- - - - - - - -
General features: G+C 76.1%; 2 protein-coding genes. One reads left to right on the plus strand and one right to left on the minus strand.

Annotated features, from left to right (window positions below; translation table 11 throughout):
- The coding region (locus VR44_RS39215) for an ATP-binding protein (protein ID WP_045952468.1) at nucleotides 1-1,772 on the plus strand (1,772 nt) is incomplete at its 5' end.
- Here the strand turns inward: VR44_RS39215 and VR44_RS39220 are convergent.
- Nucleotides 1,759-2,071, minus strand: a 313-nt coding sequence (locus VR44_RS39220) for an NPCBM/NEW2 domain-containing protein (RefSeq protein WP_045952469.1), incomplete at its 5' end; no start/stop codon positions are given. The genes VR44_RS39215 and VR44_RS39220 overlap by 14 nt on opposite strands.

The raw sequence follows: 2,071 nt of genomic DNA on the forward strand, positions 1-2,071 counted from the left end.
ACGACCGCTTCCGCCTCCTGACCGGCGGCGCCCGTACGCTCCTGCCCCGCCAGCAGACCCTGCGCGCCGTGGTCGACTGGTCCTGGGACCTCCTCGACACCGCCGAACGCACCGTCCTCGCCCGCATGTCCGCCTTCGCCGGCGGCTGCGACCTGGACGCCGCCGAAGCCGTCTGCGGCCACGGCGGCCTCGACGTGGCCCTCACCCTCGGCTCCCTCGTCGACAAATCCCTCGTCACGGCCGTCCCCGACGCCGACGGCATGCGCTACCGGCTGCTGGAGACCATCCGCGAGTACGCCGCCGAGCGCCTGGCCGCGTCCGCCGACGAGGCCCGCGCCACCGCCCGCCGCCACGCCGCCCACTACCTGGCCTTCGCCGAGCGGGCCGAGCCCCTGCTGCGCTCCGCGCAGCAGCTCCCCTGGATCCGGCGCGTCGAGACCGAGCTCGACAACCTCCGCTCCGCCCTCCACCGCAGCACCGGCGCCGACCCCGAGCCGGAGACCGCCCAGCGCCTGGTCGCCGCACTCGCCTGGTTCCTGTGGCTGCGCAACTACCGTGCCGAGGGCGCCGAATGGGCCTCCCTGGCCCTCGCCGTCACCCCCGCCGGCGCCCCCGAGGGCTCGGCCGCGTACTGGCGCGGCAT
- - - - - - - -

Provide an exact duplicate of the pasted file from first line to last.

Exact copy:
General features: G+C 76.1%; 2 protein-coding genes. One reads left to right on the plus strand and one right to left on the minus strand.

Annotated features, from left to right (window positions below; translation table 11 throughout):
- The coding region (locus VR44_RS39215) for an ATP-binding protein (protein ID WP_045952468.1) at nucleotides 1-1,772 on the plus strand (1,772 nt) is incomplete at its 5' end.
- Here the strand turns inward: VR44_RS39215 and VR44_RS39220 are convergent.
- Nucleotides 1,759-2,071, minus strand: a 313-nt coding sequence (locus VR44_RS39220) for an NPCBM/NEW2 domain-containing protein (RefSeq protein WP_045952469.1), incomplete at its 5' end; no start/stop codon positions are given. The genes VR44_RS39215 and VR44_RS39220 overlap by 14 nt on opposite strands.

The raw sequence follows: 2,071 nt of genomic DNA on the forward strand, positions 1-2,071 counted from the left end.
ACGACCGCTTCCGCCTCCTGACCGGCGGCGCCCGTACGCTCCTGCCCCGCCAGCAGACCCTGCGCGCCGTGGTCGACTGGTCCTGGGACCTCCTCGACACCGCCGAACGCACCGTCCTCGCCCGCATGTCCGCCTTCGCCGGCGGCTGCGACCTGGACGCCGCCGAAGCCGTCTGCGGCCACGGCGGCCTCGACGTGGCCCTCACCCTCGGCTCCCTCGTCGACAAATCCCTCGTCACGGCCGTCCCCGACGCCGACGGCATGCGCTACCGGCTGCTGGAGACCATCCGCGAGTACGCCGCCGAGCGCCTGGCCGCGTCCGCCGACGAGGCCCGCGCCACCGCCCGCCGCCACGCCGCCCACTACCTGGCCTTCGCCGAGCGGGCCGAGCCCCTGCTGCGCTCCGCGCAGCAGCTCCCCTGGATCCGGCGCGTCGAGACCGAGCTCGACAACCTCCGCTCCGCCCTCCACCGCAGCACCGGCGCCGACCCCGAGCCGGAGACCGCCCAGCGCCTGGTCGCCGCACTCGCCTGGTTCCTGTGGCTGCGCAACTACCGTGCCGAGGGCGCCGAATGGGCCTCCCTGGCCCTCGCCGTCACCCCCGCCGGCGCCCCCGAGGGCTCGGCCGCGTACTGGCGCGGCAT